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Mplus Discussion > Confirmatory Factor Analysis >
 Sigbert Klinke posted on Friday, December 08, 2006 - 1:44 am
Hi, since I'am beginner with CFA, one question: I have made on my data an EFA (all variables are categorical) to determine how many factors I have (with the parallel analysis) and so on. Then I build a CFA accordingly to the EFA results and it turned out for the final model that CFI is 0.427, TLI is 0.468 and RMSEA 0.199 which indicates a poor model fit. However, since my factors in the EFA explain a little bit more than 50% of the total variance, so can I expect a good model fit at all? If no, is there some criteria in the Mplus output which allows me to judge the quality of the model?

Thanks in advance

Sigbert Klinke
 Linda K. Muthen posted on Friday, December 08, 2006 - 9:55 am
I'm not sure how you decided on the number of factors with your EFA. The default estimator does not give fit statistics. You can change the estimator to WLSMV using the ESTIMATOR option of the ANALYSIS command and you will obtain fit statistics. If you have a lot of cross-loadings in the EFA and fix them to zero in the CFA, this could lead to poor model fit. You can also ask for modification indices in the CFA and see where the model misfit is.
 Sigbert Klinke posted on Wednesday, December 13, 2006 - 6:18 am
Hi, the number of factors was decided with the help of parallel analysis which is a modification of "eigenvalues larger than one" criteria. When do you consider a loading as cross-loading? The absolute loadings (even after varimax) are pretty small (only 3-4 out of 67x9 are larger than 0,7). To get a reasonable interpretable model we decided to take all variables for estimating a factor where the absolute loading is larger than 0.4.

Thanks for your help

Sigbert Klinke
 Linda K. Muthen posted on Wednesday, December 13, 2006 - 8:01 am
When I do an EFA, I use a strict rule. I require a factor loading to be two times as large for the factor that it should load on in comparison to other factors. I can't fully understand what you are doing, but if you go from an EFA to a CFA and get such poor model fit, you are most likely fixing factor loadings to zero and that is causing the poor model fit. You may benefit from purchasing our Day 1 course handout where we go through EFA in detail and also show how to do an EFA in a CFA framework. We use EFA to determine items that perform poorly and eliminate them if they seem not to be good measures.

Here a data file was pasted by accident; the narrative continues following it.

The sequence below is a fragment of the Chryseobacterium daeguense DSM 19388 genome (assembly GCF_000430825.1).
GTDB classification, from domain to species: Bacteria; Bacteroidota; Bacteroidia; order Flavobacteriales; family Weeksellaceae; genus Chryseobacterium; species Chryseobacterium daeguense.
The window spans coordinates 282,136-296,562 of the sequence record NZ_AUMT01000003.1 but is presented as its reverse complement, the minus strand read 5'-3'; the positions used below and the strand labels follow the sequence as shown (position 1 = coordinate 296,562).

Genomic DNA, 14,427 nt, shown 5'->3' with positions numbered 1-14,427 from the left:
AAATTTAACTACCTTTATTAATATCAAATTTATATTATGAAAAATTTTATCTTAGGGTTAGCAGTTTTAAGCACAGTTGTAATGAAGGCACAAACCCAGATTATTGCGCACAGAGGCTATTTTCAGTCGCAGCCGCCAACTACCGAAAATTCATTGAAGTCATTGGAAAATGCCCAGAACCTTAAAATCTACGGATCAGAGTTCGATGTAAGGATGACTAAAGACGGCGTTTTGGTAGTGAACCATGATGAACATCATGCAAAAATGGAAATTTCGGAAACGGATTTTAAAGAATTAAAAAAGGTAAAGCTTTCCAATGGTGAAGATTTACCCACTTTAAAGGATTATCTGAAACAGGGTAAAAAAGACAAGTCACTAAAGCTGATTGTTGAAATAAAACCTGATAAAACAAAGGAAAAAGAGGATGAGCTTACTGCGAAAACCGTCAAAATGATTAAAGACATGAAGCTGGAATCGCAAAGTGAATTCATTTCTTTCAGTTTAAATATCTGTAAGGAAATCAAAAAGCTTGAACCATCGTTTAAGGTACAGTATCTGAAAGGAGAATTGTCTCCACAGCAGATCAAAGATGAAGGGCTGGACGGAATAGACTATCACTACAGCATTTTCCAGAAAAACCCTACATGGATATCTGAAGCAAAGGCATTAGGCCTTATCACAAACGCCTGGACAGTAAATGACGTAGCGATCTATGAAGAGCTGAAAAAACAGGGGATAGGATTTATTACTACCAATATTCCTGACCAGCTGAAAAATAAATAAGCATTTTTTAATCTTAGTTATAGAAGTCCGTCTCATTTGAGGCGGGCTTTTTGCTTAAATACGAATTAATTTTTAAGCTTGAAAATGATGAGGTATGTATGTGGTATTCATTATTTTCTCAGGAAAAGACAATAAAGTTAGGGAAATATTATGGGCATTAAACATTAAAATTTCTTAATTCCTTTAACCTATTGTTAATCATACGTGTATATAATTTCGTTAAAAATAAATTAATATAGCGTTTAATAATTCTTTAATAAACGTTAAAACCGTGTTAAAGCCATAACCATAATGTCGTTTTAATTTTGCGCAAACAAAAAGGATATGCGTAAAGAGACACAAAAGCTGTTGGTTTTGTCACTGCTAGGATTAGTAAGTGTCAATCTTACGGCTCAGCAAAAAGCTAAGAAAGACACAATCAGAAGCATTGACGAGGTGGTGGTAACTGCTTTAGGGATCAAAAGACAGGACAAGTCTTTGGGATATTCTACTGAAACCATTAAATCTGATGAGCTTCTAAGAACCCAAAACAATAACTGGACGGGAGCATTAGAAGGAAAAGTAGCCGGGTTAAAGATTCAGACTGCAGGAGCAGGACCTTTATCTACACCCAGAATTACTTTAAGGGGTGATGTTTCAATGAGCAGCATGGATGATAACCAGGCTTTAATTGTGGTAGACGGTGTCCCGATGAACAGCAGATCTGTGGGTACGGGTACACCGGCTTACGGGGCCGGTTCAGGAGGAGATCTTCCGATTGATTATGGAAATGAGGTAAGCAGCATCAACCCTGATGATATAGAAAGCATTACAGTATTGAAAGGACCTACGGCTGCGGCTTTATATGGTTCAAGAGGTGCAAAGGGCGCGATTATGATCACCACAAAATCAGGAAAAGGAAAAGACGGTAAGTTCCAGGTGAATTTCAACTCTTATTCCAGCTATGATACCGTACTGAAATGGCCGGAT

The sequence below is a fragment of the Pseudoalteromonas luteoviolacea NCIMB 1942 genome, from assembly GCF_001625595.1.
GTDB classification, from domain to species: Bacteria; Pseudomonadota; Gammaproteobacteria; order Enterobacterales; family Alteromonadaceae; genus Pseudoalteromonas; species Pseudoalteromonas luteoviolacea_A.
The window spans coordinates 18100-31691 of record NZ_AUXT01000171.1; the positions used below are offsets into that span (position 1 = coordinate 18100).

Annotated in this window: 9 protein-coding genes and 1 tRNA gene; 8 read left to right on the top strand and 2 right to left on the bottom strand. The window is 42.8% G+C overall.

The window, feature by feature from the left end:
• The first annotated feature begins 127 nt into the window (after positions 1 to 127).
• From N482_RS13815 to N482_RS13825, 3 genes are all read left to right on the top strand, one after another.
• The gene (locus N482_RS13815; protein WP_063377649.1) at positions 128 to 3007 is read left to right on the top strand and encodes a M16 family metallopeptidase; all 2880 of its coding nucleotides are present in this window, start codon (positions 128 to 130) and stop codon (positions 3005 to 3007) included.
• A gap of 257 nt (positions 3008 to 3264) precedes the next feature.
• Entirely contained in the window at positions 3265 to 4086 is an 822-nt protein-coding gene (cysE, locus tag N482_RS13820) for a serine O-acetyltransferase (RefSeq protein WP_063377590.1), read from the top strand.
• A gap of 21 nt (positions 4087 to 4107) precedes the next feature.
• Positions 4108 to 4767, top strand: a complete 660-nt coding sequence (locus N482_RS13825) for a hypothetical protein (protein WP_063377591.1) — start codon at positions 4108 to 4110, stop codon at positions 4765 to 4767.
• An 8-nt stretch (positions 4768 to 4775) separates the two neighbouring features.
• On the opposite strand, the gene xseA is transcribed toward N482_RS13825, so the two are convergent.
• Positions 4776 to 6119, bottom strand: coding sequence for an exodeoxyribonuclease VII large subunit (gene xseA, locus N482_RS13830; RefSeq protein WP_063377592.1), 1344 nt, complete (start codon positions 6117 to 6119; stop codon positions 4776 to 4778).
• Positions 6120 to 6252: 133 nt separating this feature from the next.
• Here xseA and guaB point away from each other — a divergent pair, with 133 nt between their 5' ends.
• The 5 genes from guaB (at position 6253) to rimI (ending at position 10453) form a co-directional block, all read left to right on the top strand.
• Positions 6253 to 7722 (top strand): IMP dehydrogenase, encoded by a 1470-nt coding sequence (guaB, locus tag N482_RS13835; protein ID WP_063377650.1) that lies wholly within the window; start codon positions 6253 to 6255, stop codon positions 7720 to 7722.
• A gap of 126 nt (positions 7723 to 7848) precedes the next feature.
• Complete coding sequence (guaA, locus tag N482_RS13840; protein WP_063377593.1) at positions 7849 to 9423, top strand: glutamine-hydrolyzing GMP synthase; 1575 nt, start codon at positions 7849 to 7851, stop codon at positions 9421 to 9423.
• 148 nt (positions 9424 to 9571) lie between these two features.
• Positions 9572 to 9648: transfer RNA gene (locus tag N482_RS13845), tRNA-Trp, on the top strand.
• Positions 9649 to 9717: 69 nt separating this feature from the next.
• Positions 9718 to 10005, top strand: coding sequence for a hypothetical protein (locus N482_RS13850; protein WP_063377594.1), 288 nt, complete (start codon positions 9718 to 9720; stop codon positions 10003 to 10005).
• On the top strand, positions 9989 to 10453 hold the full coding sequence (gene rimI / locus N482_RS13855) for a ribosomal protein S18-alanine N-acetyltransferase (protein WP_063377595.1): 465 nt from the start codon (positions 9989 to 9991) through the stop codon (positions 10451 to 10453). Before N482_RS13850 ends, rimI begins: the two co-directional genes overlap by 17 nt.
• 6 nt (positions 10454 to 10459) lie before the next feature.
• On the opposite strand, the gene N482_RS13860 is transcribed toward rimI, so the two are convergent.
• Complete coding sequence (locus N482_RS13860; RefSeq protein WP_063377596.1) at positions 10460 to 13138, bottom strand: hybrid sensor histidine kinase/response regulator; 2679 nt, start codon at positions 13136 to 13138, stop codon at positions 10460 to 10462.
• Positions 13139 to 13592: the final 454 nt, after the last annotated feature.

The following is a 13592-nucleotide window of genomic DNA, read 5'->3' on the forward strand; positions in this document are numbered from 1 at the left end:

Sigbert Klinke posted on Thursday, December 14, 2006 - 8:22 am

my fault, I'am still thinking too much in terms of EFA. I tried to force the correlation matrix between the factors to be the identity matrix which is of course nonsense. When I gave up that then my CLI/TLI goes up to 0.7/0.8 and the RMSEA goes down to 0.1 which is much better then before.

Thanks a lot

Sigbert Klinke
 Sigbert Klinke posted on Thursday, December 14, 2006 - 9:40 am
Hi, another (simple) question. I get now


Where I can find the residual variance in the output?

Thanks Sigbert Klinke
 Linda K. Muthen posted on Thursday, December 14, 2006 - 11:14 am
If you ask for STANDARDIZED in the OUTPUT command, the residual variances computed from the model estimates will be printed along with R-square.
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